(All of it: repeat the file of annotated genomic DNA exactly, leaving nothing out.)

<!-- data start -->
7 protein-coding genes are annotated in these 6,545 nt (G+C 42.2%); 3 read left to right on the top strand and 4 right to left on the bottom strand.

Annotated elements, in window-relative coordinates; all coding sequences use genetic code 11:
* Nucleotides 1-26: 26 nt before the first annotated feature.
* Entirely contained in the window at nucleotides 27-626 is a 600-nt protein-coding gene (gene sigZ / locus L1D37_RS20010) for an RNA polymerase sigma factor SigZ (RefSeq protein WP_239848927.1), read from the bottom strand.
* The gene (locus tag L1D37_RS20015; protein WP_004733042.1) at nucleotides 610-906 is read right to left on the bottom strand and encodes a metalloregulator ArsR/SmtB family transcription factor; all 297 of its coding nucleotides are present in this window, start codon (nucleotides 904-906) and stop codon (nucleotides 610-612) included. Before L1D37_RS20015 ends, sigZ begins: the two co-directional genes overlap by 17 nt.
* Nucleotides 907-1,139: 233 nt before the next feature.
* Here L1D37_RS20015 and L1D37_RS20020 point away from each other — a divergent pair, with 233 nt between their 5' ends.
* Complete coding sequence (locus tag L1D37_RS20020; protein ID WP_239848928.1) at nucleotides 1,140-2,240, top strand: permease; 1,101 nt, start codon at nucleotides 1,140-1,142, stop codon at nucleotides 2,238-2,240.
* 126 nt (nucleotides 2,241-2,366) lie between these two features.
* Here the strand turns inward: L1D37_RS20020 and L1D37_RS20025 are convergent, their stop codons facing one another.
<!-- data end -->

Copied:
7 protein-coding genes are annotated in these 6,545 nt (G+C 42.2%); 3 read left to right on the top strand and 4 right to left on the bottom strand.

Annotated elements, in window-relative coordinates; all coding sequences use genetic code 11:
* Nucleotides 1-26: 26 nt before the first annotated feature.
* Entirely contained in the window at nucleotides 27-626 is a 600-nt protein-coding gene (gene sigZ / locus L1D37_RS20010) for an RNA polymerase sigma factor SigZ (RefSeq protein WP_239848927.1), read from the bottom strand.
* The gene (locus tag L1D37_RS20015; protein WP_004733042.1) at nucleotides 610-906 is read right to left on the bottom strand and encodes a metalloregulator ArsR/SmtB family transcription factor; all 297 of its coding nucleotides are present in this window, start codon (nucleotides 904-906) and stop codon (nucleotides 610-612) included. Before L1D37_RS20015 ends, sigZ begins: the two co-directional genes overlap by 17 nt.
* Nucleotides 907-1,139: 233 nt before the next feature.
* Here L1D37_RS20015 and L1D37_RS20020 point away from each other — a divergent pair, with 233 nt between their 5' ends.
* Complete coding sequence (locus tag L1D37_RS20020; protein ID WP_239848928.1) at nucleotides 1,140-2,240, top strand: permease; 1,101 nt, start codon at nucleotides 1,140-1,142, stop codon at nucleotides 2,238-2,240.
* 126 nt (nucleotides 2,241-2,366) lie between these two features.
* Here the strand turns inward: L1D37_RS20020 and L1D37_RS20025 are convergent, their stop codons facing one another.